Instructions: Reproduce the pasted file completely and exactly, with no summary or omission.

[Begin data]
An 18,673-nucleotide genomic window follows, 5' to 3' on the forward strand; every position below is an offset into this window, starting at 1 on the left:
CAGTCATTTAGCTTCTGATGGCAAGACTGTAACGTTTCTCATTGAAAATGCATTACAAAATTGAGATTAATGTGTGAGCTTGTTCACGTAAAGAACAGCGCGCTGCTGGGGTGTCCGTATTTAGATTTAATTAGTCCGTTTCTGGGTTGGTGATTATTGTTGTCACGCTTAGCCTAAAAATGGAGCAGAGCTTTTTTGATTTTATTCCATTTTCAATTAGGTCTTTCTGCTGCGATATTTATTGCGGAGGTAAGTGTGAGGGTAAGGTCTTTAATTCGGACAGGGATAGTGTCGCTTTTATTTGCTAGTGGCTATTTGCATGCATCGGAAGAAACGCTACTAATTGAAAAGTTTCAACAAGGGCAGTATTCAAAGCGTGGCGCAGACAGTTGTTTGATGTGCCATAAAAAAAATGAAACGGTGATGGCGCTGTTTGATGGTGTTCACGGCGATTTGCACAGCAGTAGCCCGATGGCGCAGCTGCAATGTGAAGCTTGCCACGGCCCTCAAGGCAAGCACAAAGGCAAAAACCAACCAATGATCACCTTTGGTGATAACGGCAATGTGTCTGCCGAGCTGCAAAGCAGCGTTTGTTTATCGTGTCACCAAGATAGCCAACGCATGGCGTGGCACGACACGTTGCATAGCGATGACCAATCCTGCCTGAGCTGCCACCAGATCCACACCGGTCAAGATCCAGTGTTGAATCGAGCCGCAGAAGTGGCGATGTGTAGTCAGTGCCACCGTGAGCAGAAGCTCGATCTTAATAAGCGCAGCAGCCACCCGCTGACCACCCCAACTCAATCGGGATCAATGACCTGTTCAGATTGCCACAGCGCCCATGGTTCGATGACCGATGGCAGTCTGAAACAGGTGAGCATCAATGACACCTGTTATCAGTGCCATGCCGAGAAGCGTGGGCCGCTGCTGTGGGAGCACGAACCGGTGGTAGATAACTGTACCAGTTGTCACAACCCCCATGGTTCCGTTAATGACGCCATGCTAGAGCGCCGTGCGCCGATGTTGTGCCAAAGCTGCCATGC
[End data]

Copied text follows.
An 18,673-nucleotide genomic window follows, 5' to 3' on the forward strand; every position below is an offset into this window, starting at 1 on the left:
CAGTCATTTAGCTTCTGATGGCAAGACTGTAACGTTTCTCATTGAAAATGCATTACAAAATTGAGATTAATGTGTGAGCTTGTTCACGTAAAGAACAGCGCGCTGCTGGGGTGTCCGTATTTAGATTTAATTAGTCCGTTTCTGGGTTGGTGATTATTGTTGTCACGCTTAGCCTAAAAATGGAGCAGAGCTTTTTTGATTTTATTCCATTTTCAATTAGGTCTTTCTGCTGCGATATTTATTGCGGAGGTAAGTGTGAGGGTAAGGTCTTTAATTCGGACAGGGATAGTGTCGCTTTTATTTGCTAGTGGCTATTTGCATGCATCGGAAGAAACGCTACTAATTGAAAAGTTTCAACAAGGGCAGTATTCAAAGCGTGGCGCAGACAGTTGTTTGATGTGCCATAAAAAAAATGAAACGGTGATGGCGCTGTTTGATGGTGTTCACGGCGATTTGCACAGCAGTAGCCCGATGGCGCAGCTGCAATGTGAAGCTTGCCACGGCCCTCAAGGCAAGCACAAAGGCAAAAACCAACCAATGATCACCTTTGGTGATAACGGCAATGTGTCTGCCGAGCTGCAAAGCAGCGTTTGTTTATCGTGTCACCAAGATAGCCAACGCATGGCGTGGCACGACACGTTGCATAGCGATGACCAATCCTGCCTGAGCTGCCACCAGATCCACACCGGTCAAGATCCAGTGTTGAATCGAGCCGCAGAAGTGGCGATGTGTAGTCAGTGCCACCGTGAGCAGAAGCTCGATCTTAATAAGCGCAGCAGCCACCCGCTGACCACCCCAACTCAATCGGGATCAATGACCTGTTCAGATTGCCACAGCGCCCATGGTTCGATGACCGATGGCAGTCTGAAACAGGTGAGCATCAATGACACCTGTTATCAGTGCCATGCCGAGAAGCGTGGGCCGCTGCTGTGGGAGCACGAACCGGTGGTAGATAACTGTACCAGTTGTCACAACCCCCATGGTTCCGTTAATGACGCCATGCTAGAGCGCCGTGCGCCGATGTTGTGCCAAAGCTGCCATGC